For everyy other topic, there are TONS of regular very good children's books on the market to read and learn from that are interesting and not boring. Workbooks need not be done as part of learning. You can use the library for those. It will make up for the cost of what you spend on Real Science 4 Kids.
This is a relatively new program so you may struggle to find it used. IMO it is one worth buying and find other ways to be frugal for other HS materials.
Real Science 4 Kids is a secular program written by a Christian with nothing oppositional to Christians. This is per what the author said at a lecture I heard her give at a HS conference in 2008. She said she's trying to sell it to public schools so had to edit out all the religious referencs that originally were in there.
I ordered mine at a discount from Rainbow Resource. My friend bought it direct from the publisher and was surprised to get a freebie gift in her box (you never know what you may receive!).
Misty some of the pub schools have nixxed textbook learning in elementary grades instead using regular children's books on science nonfiction topics. Some pub schools also use the regular books as part of unit studies and teaching 'across the curriculum'. I wonder if that is why you can't find any?
I was given an 1985 Grade 2 Science public school textbook and it is HORRIBLE, terribly boring and dumbed down to the point of insulting. I'd never use it!
The Well Trained Mind recommends using an Usborne Science book as a spine and using mostly nonfiction children's books for more content.
I'll add the curriculum that I've used over the years to the thread:
Solomon Resource Guide breaks each science subject into a list of criteria kids should know at each of three grade level groups--up through 8th grade. The topic criteria lists are followed by book suggestion lists to get from the library and activity lists. (If you can't find the books they suggest, any age-appropriate non-fiction books on the subjects will do the job.) I wanted worksheets--which I found for free at www.enchantedlearning.com. When I started homeschooling ten years ago, this was available as a two-volume set. Then it went out of print, and came back as a three-volume set. It's out of print again, but you can probably find a used one somewhere. (Here's a link for Volume Two at Amazon.com: www.amazon.com/SOLOMON-RESOURCE-GUIDE-Science-II/dp/B000Q1JU1I/ref=sr_1_1) This was great for me, because I had all the extra stuff at home, too, and I just wanted a book to keep me focused.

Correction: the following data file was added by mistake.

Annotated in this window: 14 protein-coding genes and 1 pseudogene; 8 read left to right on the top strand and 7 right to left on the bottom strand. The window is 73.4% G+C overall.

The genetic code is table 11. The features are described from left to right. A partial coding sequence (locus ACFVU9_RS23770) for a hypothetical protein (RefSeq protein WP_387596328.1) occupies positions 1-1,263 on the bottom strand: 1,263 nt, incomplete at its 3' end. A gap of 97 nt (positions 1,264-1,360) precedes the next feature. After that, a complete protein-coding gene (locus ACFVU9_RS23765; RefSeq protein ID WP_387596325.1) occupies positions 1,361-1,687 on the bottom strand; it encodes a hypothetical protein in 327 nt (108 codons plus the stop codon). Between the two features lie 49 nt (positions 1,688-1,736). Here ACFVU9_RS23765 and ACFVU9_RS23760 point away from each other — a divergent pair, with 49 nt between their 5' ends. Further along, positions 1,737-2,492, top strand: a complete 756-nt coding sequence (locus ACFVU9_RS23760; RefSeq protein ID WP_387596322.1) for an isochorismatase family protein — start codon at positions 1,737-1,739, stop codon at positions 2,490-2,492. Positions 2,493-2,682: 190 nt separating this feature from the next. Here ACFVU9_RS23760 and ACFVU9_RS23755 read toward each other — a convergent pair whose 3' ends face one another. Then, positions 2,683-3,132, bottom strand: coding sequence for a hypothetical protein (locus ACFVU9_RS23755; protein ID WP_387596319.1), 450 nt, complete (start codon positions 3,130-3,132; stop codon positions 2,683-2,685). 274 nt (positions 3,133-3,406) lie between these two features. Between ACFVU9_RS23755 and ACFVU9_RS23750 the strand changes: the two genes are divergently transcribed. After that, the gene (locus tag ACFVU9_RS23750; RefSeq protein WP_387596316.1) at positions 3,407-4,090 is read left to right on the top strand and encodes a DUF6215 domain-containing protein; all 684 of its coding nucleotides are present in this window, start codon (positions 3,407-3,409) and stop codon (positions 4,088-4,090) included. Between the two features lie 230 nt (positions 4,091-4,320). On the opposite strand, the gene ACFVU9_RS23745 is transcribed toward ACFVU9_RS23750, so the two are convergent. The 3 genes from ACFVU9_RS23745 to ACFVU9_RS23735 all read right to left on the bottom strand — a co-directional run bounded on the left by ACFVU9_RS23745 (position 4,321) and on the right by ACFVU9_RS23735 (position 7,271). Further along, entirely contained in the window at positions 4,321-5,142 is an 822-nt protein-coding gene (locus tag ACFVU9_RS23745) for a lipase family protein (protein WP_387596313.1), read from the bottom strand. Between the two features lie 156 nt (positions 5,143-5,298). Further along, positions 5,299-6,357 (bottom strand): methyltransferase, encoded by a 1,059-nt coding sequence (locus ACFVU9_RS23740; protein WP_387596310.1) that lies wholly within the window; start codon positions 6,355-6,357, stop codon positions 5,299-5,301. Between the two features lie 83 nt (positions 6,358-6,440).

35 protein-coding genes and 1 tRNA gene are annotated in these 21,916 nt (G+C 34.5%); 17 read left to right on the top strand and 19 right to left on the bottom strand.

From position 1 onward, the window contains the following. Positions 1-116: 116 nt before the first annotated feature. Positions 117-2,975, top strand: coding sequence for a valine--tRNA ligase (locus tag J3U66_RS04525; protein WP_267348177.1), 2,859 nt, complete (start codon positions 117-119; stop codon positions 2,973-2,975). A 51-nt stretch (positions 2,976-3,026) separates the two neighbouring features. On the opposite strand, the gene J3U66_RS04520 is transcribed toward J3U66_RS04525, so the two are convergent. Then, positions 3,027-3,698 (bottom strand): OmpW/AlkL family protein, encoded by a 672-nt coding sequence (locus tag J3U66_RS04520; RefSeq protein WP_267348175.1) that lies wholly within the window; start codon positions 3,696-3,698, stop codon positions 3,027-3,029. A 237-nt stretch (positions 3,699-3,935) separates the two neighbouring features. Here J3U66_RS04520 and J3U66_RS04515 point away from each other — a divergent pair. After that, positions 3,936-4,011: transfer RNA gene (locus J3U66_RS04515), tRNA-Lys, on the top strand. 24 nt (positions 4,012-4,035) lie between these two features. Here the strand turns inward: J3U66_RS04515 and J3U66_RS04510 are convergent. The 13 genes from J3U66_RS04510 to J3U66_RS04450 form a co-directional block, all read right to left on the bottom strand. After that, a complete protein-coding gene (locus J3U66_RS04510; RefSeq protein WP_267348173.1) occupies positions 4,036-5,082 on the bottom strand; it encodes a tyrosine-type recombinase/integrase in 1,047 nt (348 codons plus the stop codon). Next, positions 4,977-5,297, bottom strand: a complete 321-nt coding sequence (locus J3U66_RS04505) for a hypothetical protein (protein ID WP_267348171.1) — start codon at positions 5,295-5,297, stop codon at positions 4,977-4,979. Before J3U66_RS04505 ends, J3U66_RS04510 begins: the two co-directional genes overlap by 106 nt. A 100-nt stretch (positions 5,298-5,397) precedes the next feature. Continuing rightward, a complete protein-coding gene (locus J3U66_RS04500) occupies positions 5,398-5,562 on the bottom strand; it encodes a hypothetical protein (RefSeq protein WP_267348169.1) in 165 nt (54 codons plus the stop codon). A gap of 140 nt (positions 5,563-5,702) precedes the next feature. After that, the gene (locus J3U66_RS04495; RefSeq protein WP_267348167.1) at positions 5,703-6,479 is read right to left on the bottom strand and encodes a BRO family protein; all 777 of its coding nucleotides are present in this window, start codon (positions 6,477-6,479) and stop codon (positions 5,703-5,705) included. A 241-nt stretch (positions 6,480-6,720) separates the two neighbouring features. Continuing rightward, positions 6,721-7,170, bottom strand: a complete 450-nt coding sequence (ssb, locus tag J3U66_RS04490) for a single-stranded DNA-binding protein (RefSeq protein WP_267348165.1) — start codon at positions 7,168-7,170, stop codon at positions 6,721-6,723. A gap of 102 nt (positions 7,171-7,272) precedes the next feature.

Considering God's Creation uses a teacher's guide (which contains your science info) and a student book (which contains all the worksheets). The worksheets made the science look simplistic to me, but when we started using it I was pleased with the program. (And my daughter liked cutting stuff out and filling up her binder.)
Lyrical Life Science has a student workbook and a CD or cassette with science songs. Again--the songs made me think of this as a "little kid" program, but it's actually appropriate--and designed--for sixth graders.
Now we use Jay Wile's Apologia curriculum for high school--but this list reminds me how much fun it was to discover science with a younger student. Have fun!
I know it isn't exactly what you asked for, but I'm going to throw NOEO out there as a suggestion.
We use it, but we nix the parts like notebooking/vocab/etc. to suit our kids, but maybe that stuff would appeal to yours??
Open and go teacher's manual with very engaging books for the kids. Not a textbook approach, but lovely books!
Last year we used Christian Kids Explore Biology. It's very hands on and my boys loved it. Next year we'll be using either Christian Kids Explore Chemistry or Physics. The books are fantastic. I can't wait to dive in! You might want to give them a look.